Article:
Obviously, failure risk will be determined by length of follow up. In a study with relatively long follow up (65 months) (24), even though some of the patients received adjuvant radiation therapy, for SV positive patients, the 10 year disease free survival rate was 26 %. (Table 1). In an earlier more detailed description (25) of some of the same patients, considering the factors of grade, PSA and pathological stage, the most favorable patients with positive seminal vesicles had a PSA <10 ng/ml and well differentiated tumors resulting in a 7 year disease free survival of 61%. For those with moderately differentiated cancer, it dropped to 46% and for the poorly differentiated 33%. If the PSA was >10 ng/ml, all three groups did much worse (25%, 11%, and 5%, respectively). In a study with even longer follow up (121 months) lymph node positive patients were excluded (16) and 37% of the entire cohort recurred (PSA >0.3). For SV positive patients, overall 73% failed and 28% died of cancer, which increased to 88% and 34% if they also had extraprostatic disease (EPE).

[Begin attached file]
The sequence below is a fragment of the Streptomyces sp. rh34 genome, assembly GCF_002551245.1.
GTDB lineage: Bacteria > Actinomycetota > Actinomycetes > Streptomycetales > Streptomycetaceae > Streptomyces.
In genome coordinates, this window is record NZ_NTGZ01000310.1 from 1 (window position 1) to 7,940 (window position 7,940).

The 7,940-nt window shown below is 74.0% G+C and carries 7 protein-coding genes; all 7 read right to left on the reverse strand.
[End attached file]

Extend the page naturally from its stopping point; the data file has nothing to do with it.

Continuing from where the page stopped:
Numerous studies have reported 5 year control rates in the 40-60% range for SV positive patients, influenced by length of follow up, use of adjuvant treatment and other defining factors; 52% (26), 40% (27), and 36% (Gleason 8-10)(28). Several studies simply described the failure rate. In one (29) with 106 SV positive patients, with a median follow up of 43 months, for Gleason 2-6, 40% failed; Gleason 7, 47%; and Gleason 8-10, 58%. Another (19) found that Gleason 8-10 and SV+ patients had a very high 7 year failure rate (72%), which was slightly improved if the PSA was ≤ 10 ng/ml (63%) versus >10 ng/ml (86%).